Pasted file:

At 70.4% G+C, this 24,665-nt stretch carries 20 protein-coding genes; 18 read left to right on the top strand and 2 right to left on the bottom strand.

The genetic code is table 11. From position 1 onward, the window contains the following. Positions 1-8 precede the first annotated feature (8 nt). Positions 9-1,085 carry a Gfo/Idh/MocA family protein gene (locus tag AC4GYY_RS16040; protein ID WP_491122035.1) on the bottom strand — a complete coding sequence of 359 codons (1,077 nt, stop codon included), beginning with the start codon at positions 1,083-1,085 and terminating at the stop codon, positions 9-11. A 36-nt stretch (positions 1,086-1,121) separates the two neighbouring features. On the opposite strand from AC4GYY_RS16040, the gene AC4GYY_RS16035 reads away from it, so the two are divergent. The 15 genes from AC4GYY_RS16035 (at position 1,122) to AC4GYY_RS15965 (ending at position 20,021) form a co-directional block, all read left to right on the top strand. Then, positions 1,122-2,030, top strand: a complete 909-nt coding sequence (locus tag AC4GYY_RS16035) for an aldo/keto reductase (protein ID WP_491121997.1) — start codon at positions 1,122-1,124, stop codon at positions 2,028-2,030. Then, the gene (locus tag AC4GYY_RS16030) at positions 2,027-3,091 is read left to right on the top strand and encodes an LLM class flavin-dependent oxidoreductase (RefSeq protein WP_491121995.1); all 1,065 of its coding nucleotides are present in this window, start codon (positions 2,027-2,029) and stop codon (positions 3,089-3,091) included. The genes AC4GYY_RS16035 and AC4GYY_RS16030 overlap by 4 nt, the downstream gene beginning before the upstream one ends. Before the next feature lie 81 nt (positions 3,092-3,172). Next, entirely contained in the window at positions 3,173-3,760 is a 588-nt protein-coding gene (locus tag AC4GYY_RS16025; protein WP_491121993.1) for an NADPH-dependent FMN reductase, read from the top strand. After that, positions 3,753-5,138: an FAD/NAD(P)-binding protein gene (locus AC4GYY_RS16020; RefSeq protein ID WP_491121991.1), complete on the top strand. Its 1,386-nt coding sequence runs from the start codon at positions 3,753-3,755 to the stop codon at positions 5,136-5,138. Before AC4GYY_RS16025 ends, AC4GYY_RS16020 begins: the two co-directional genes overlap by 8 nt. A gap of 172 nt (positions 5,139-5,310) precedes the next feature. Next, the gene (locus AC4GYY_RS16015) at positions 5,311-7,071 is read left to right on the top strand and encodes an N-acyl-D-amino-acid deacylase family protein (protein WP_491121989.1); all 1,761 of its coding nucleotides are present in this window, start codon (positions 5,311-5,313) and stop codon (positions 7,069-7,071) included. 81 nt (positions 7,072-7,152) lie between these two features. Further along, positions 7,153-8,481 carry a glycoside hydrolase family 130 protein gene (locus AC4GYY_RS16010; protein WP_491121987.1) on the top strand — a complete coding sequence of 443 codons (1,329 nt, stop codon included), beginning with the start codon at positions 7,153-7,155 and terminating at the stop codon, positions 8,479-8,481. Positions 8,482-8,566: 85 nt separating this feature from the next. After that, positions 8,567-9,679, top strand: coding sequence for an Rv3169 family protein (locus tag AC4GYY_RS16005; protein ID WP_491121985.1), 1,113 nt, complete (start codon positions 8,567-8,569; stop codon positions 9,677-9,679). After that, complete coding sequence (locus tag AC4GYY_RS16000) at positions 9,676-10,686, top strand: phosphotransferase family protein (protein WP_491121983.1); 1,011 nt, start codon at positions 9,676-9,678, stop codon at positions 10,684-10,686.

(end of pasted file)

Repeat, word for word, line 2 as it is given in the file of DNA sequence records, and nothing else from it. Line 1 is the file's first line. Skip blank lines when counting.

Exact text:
The genetic code is table 11. From position 1 onward, the window contains the following. Positions 1-8 precede the first annotated feature (8 nt). Positions 9-1,085 carry a Gfo/Idh/MocA family protein gene (locus tag AC4GYY_RS16040; protein ID WP_491122035.1) on the bottom strand — a complete coding sequence of 359 codons (1,077 nt, stop codon included), beginning with the start codon at positions 1,083-1,085 and terminating at the stop codon, positions 9-11. A 36-nt stretch (positions 1,086-1,121) separates the two neighbouring features. On the opposite strand from AC4GYY_RS16040, the gene AC4GYY_RS16035 reads away from it, so the two are divergent. The 15 genes from AC4GYY_RS16035 (at position 1,122) to AC4GYY_RS15965 (ending at position 20,021) form a co-directional block, all read left to right on the top strand. Then, positions 1,122-2,030, top strand: a complete 909-nt coding sequence (locus tag AC4GYY_RS16035) for an aldo/keto reductase (protein ID WP_491121997.1) — start codon at positions 1,122-1,124, stop codon at positions 2,028-2,030. Then, the gene (locus tag AC4GYY_RS16030) at positions 2,027-3,091 is read left to right on the top strand and encodes an LLM class flavin-dependent oxidoreductase (RefSeq protein WP_491121995.1); all 1,065 of its coding nucleotides are present in this window, start codon (positions 2,027-2,029) and stop codon (positions 3,089-3,091) included. The genes AC4GYY_RS16035 and AC4GYY_RS16030 overlap by 4 nt, the downstream gene beginning before the upstream one ends. Before the next feature lie 81 nt (positions 3,092-3,172). Next, entirely contained in the window at positions 3,173-3,760 is a 588-nt protein-coding gene (locus tag AC4GYY_RS16025; protein WP_491121993.1) for an NADPH-dependent FMN reductase, read from the top strand. After that, positions 3,753-5,138: an FAD/NAD(P)-binding protein gene (locus AC4GYY_RS16020; RefSeq protein ID WP_491121991.1), complete on the top strand. Its 1,386-nt coding sequence runs from the start codon at positions 3,753-3,755 to the stop codon at positions 5,136-5,138. Before AC4GYY_RS16025 ends, AC4GYY_RS16020 begins: the two co-directional genes overlap by 8 nt. A gap of 172 nt (positions 5,139-5,310) precedes the next feature. Next, the gene (locus AC4GYY_RS16015) at positions 5,311-7,071 is read left to right on the top strand and encodes an N-acyl-D-amino-acid deacylase family protein (protein WP_491121989.1); all 1,761 of its coding nucleotides are present in this window, start codon (positions 5,311-5,313) and stop codon (positions 7,069-7,071) included. 81 nt (positions 7,072-7,152) lie between these two features. Further along, positions 7,153-8,481 carry a glycoside hydrolase family 130 protein gene (locus AC4GYY_RS16010; protein WP_491121987.1) on the top strand — a complete coding sequence of 443 codons (1,329 nt, stop codon included), beginning with the start codon at positions 7,153-7,155 and terminating at the stop codon, positions 8,479-8,481. Positions 8,482-8,566: 85 nt separating this feature from the next. After that, positions 8,567-9,679, top strand: coding sequence for an Rv3169 family protein (locus tag AC4GYY_RS16005; protein ID WP_491121985.1), 1,113 nt, complete (start codon positions 8,567-8,569; stop codon positions 9,677-9,679). After that, complete coding sequence (locus tag AC4GYY_RS16000) at positions 9,676-10,686, top strand: phosphotransferase family protein (protein WP_491121983.1); 1,011 nt, start codon at positions 9,676-9,678, stop codon at positions 10,684-10,686.